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Department of Anatomy and Cell Biology
University of Illinois at Chicago
LINA NIH, PH.D.
Project Research Leader
University of California Los Angeles
Department of Neurology
“Brain injectable hydrogels after stroke: a tissue engineering approach to treat the damaged brain”
Stroke is the leading cause of adult disability in the US. Despite limited tissue regeneration capacities, angiogenesis and neurogenesis have been described as the main critical phenomena involved in tissue repair and functional recovery. However, the overwhelming majority of brain repair research focuses on developing pro-neuronal therapies, leaving pro-vascular approaches largely unexplored. Promoting the formation of a functional vascular network in a highly inflamed and damaged tissue is challenging. This is particularly problematic when stem cell therapies are limited by poor survival and differentiation, and when growth factor delivery to the brain is associated with short half-life time and severe side effects. To circumvent these limitations, I have pursued a tissue engineering approach and developed pro-repair hydrogel-based biomaterials that can be directly injected in the site of damage. The hydrogel was systematically optimized to deliver vascular growth factor with spatiotemporal control, promote survival of encapsulated stem cells and precisely tune their differentiation, and reduce the post-stroke inflammatory response.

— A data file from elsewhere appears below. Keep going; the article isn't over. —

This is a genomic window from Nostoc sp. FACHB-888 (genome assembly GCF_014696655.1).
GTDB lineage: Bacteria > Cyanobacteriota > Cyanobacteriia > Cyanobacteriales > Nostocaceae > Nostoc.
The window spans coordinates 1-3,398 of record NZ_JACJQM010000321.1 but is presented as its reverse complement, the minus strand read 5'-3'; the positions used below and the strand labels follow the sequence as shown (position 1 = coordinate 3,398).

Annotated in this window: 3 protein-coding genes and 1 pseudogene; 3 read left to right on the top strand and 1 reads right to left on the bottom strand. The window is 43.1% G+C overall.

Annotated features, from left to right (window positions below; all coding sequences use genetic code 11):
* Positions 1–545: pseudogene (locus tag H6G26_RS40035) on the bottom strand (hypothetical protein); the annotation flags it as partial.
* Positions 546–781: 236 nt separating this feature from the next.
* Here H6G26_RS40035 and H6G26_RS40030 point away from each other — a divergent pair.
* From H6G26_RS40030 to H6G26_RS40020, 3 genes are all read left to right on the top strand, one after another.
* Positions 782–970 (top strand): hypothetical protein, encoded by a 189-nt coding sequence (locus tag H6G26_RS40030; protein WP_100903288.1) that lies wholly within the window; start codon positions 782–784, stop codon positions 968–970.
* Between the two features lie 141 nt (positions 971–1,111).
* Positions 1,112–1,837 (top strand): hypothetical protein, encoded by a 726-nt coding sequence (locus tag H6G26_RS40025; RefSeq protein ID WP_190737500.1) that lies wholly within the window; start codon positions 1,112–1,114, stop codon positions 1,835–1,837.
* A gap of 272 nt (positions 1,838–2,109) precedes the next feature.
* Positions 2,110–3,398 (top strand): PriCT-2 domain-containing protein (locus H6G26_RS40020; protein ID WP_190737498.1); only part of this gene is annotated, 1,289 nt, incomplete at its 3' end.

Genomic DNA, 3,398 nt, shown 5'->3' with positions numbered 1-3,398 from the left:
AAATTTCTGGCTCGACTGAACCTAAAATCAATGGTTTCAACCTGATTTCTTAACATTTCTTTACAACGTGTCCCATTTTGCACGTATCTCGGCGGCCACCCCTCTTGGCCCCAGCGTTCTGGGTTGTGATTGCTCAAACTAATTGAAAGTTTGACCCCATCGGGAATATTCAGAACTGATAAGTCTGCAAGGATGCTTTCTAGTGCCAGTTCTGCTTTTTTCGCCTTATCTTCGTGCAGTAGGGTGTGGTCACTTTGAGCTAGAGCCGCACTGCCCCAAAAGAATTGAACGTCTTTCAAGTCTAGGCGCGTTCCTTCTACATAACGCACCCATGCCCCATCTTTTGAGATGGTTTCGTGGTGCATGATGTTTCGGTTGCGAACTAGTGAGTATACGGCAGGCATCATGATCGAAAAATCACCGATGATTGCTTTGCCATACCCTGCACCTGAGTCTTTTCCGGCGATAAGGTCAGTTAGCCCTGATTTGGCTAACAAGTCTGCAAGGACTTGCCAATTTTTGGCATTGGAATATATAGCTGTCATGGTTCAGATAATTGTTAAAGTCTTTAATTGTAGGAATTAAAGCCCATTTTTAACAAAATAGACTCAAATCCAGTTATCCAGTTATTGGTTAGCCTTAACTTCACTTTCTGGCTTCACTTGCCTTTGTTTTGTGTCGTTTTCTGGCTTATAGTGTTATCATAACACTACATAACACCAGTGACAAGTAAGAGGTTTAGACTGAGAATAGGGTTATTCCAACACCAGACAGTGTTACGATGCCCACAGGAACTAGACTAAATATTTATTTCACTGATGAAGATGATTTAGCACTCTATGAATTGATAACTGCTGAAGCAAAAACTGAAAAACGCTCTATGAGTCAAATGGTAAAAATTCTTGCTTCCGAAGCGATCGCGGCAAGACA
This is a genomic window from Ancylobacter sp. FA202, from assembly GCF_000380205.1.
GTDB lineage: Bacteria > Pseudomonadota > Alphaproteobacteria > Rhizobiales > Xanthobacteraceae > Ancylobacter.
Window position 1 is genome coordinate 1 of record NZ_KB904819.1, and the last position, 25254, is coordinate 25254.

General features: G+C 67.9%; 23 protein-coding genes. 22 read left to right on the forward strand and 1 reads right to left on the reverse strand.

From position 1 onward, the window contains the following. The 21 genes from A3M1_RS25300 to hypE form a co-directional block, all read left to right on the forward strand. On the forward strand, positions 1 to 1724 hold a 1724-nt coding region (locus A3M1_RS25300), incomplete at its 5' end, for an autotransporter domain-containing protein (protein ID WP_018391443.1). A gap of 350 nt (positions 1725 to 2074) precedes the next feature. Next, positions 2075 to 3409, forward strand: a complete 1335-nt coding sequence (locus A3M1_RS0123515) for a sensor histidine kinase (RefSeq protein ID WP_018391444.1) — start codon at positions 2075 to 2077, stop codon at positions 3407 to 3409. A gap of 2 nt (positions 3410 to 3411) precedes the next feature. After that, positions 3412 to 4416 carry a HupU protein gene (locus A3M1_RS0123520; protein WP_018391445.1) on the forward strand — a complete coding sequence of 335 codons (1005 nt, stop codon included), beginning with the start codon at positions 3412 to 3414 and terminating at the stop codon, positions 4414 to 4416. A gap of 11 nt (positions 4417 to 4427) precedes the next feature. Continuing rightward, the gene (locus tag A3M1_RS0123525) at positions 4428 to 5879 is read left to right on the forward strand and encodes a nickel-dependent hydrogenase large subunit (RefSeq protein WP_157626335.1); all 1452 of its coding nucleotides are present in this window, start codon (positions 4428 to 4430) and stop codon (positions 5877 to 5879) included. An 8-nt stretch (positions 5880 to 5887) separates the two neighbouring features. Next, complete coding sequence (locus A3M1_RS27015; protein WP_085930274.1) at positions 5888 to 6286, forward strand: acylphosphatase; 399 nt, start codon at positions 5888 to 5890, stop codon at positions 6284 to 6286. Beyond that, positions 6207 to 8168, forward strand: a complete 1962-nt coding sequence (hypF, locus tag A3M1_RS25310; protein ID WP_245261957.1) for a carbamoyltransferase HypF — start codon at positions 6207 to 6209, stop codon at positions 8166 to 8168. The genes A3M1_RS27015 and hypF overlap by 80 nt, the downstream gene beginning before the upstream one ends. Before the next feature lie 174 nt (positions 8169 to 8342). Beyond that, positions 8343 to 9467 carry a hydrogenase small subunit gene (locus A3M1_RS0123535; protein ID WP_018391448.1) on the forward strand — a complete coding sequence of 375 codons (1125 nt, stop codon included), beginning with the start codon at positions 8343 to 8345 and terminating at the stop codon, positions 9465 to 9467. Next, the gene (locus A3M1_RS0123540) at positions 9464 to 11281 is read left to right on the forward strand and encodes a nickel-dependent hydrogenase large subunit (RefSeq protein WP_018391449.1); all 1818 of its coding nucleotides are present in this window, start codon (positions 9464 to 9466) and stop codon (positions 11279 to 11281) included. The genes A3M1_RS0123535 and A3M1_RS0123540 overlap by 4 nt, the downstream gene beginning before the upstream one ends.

Wednesday, March 14, 2018 at 1:30 PM
Moss Auditorium (Room 1020)
College of Medicine Research Building
909 South Wolcott Avenue
Host: Simon Alford, Ph.D.
For more information, please contact the Department of Anatomy and Cell Biology at 312-996-6791 or firstname.lastname@example.org.
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1020 (Moss Auditorium) CMRB College of Medicine Research Building
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Anatomy and Cell Biology